You’ve been asked to give a presentation in front of your entire company. Do you see this as a chance to further your career, or do you feel like you’re about to be violently sick? If you feel sick at the thought of speaking to the masses, then your shyness is controlling you.
You probably already know that you have issues with being a shy person, but have you ever considered that you might also be an introvert? There are subtle differences between the two personalities, but there are variations that can’t be ignored. Many people automatically think that someone shy is also introverted, but that is not always the case.
When it comes to meeting new people, neither the shy person nor the introvert is up for the challenge. However, shyness doesn’t mean you prefer to spend time alone, but introverts crave solo time. Two children are sitting in a classroom, one is shy, and the other is introverted.
When it comes time to come to the chalkboard to work out a problem, the introverted kid refuses because they would rather stay at their desk. However, the shy kid also declines because they are afraid that everyone will be looking at them. It’s not that the timid kid doesn’t want to participate. It’s that they can’t.
Now, both kids refused the invitation to go to the chalkboard, but the reason they declined was not at all similar. Using this example, it’s easy for you to see that introverted and shy people may appear the same, but their mindset is quite different. Shyness may make you afraid to step out of your comfort zone, but it’s not that you don’t want to do things.
An introvert doesn’t want to do something as they prefer to be alone. Is there a way to overcome shyness and introversion?
Genetics and Environment Matter
Psychologists and counselors from around the globe have examined the differences between being shy and introverted. Many believe that shyness is a trait that defines personality. Are people born being introverted, or do genetics and environment shape these traits?
According to a study reported by the Chicago Tribune, it’s estimated that about 30 percent of your shy nature can be from your genetic makeup, and the environment around you will cause the other 70 percent. When you combine both your genetic components with your surroundings, it can make you shy and reserved.
Understanding Shy Folks
Consider a child on the playground at recess. The kid finds that all the running, screaming, and confusion is scary to them. So, they prefer to play on their own where they can control things better.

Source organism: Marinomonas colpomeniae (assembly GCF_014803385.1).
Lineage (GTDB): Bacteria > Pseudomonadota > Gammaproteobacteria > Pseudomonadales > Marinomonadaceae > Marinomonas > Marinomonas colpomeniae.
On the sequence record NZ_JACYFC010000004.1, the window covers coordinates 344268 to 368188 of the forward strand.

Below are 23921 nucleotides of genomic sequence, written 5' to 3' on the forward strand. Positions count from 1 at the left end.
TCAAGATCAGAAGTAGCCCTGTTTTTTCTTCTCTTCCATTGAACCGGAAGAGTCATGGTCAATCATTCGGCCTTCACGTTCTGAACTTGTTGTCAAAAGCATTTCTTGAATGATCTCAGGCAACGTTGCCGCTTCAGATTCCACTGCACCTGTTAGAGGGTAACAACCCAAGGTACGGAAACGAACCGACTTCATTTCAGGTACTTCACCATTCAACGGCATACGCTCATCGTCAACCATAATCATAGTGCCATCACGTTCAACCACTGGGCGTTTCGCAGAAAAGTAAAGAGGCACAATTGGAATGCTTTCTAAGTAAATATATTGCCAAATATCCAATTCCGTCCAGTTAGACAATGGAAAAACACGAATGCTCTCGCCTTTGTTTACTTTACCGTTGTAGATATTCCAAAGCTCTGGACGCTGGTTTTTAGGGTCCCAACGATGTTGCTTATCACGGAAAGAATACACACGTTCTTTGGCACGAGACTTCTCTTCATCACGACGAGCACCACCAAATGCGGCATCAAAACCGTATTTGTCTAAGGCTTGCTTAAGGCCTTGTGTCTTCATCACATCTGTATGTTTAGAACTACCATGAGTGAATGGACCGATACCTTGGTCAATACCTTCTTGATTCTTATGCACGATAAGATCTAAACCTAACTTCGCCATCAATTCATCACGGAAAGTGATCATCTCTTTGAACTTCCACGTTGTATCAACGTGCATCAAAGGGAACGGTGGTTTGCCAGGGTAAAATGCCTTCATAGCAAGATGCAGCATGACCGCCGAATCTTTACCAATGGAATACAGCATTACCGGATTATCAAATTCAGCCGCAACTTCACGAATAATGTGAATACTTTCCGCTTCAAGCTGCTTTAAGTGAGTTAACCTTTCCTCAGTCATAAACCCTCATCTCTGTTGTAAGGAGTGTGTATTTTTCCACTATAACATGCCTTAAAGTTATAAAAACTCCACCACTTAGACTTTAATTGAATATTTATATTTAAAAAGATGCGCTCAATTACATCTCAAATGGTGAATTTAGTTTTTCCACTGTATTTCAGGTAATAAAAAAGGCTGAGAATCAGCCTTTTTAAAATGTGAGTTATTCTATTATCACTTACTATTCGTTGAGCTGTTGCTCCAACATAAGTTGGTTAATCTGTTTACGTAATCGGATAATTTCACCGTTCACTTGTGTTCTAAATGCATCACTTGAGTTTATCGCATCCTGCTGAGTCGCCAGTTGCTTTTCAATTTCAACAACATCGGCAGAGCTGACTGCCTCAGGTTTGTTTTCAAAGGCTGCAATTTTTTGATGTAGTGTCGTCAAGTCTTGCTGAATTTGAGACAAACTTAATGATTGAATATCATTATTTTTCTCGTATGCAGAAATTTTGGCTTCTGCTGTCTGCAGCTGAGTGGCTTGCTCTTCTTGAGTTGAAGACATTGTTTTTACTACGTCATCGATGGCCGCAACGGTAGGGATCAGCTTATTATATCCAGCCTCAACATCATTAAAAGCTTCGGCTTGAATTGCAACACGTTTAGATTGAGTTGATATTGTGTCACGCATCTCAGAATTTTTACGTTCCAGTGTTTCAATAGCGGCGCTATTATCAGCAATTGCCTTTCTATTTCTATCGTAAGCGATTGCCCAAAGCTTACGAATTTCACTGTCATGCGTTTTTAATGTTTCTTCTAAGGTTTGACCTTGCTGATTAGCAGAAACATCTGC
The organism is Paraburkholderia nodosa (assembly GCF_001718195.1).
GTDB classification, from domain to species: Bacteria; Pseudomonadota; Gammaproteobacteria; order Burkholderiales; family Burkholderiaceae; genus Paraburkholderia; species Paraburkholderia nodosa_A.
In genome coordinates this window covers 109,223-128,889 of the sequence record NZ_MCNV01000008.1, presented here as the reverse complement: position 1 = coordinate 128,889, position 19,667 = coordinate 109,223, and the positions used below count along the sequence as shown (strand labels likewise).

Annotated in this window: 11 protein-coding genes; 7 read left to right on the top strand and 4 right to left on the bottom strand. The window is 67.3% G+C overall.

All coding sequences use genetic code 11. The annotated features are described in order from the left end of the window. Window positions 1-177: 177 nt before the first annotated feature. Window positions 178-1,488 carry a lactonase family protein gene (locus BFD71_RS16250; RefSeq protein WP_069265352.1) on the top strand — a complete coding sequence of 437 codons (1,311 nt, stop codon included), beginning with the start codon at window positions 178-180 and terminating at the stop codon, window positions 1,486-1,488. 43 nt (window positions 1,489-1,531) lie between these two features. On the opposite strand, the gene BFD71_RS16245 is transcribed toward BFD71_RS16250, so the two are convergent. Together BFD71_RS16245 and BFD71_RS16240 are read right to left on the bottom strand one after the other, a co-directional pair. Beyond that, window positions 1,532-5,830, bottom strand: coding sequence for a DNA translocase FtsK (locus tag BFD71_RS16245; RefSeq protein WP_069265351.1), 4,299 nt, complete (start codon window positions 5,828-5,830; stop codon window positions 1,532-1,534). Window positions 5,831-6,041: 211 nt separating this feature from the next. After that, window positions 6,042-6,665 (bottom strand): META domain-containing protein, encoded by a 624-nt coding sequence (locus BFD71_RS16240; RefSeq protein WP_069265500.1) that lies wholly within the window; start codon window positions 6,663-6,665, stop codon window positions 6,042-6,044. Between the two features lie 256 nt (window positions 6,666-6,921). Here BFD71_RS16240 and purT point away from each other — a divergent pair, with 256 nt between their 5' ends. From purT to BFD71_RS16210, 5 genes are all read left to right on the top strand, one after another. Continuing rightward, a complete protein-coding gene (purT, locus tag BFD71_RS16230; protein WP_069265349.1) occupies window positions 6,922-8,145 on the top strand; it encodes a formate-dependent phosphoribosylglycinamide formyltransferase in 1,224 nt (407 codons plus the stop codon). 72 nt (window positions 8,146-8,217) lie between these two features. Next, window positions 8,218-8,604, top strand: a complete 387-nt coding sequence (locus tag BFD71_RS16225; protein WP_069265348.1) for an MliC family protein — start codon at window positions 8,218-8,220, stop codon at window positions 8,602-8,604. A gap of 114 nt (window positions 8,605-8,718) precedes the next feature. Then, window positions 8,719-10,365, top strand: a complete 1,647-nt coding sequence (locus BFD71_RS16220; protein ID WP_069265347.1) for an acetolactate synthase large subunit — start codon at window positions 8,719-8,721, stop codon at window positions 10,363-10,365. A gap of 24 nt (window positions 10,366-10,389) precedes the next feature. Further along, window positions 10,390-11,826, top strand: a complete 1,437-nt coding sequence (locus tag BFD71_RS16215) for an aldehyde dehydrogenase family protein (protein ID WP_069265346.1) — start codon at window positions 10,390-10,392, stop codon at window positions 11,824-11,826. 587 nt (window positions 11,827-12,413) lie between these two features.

They soon learn that they prefer to be alone, so they develop this as a routine. Fast forward 20 years later, and the shy kid is the one who is in a cubicle off by themselves and doesn’t interact much with others.
It’s not that they’re unfriendly or even a good worker, but it all comes down to the fact that this person prefers to be alone because other folks make them uncomfortable. However, did you know that these learned behaviors can be unlearned? Counselors have found that they can give their clients techniques to help them cope by using psychological therapies.
Understanding the Introvert
Consider the introvert. Are they like the shy person that learns such isolating behaviors early on in life? Is this person just as much a victim to their surroundings as the shy individual?
The answer is no. An introvert is not formed in the same capacity as a shy person. People tend to group individuals into classes as either introverted or extroverted, and they think that the two personality types are nowhere similar. So it’s easy to blame genetics on being introverted.
Consequently, much research has been conducted regarding the brain of the introvert and extrovert, and Discover Magazine covered such research. For the introvert, their brain’s reward center is stimulated differently. You reward yourself by going to a party when you had a great week at work, or you may buy yourself a new outfit when you lose 20 lbs.
When you reward yourself, you release the neurotransmitter dopamine in your brain. Before you even make that purchase on a new item, your brain is already feeling the buzz from this vital chemical. However, researchers have discovered that introverts don’t get nearly the same euphoric feeling from this burst of brain chemicals as the extrovert.
An Illustration of the Difference Between the Introvert and the Extrovert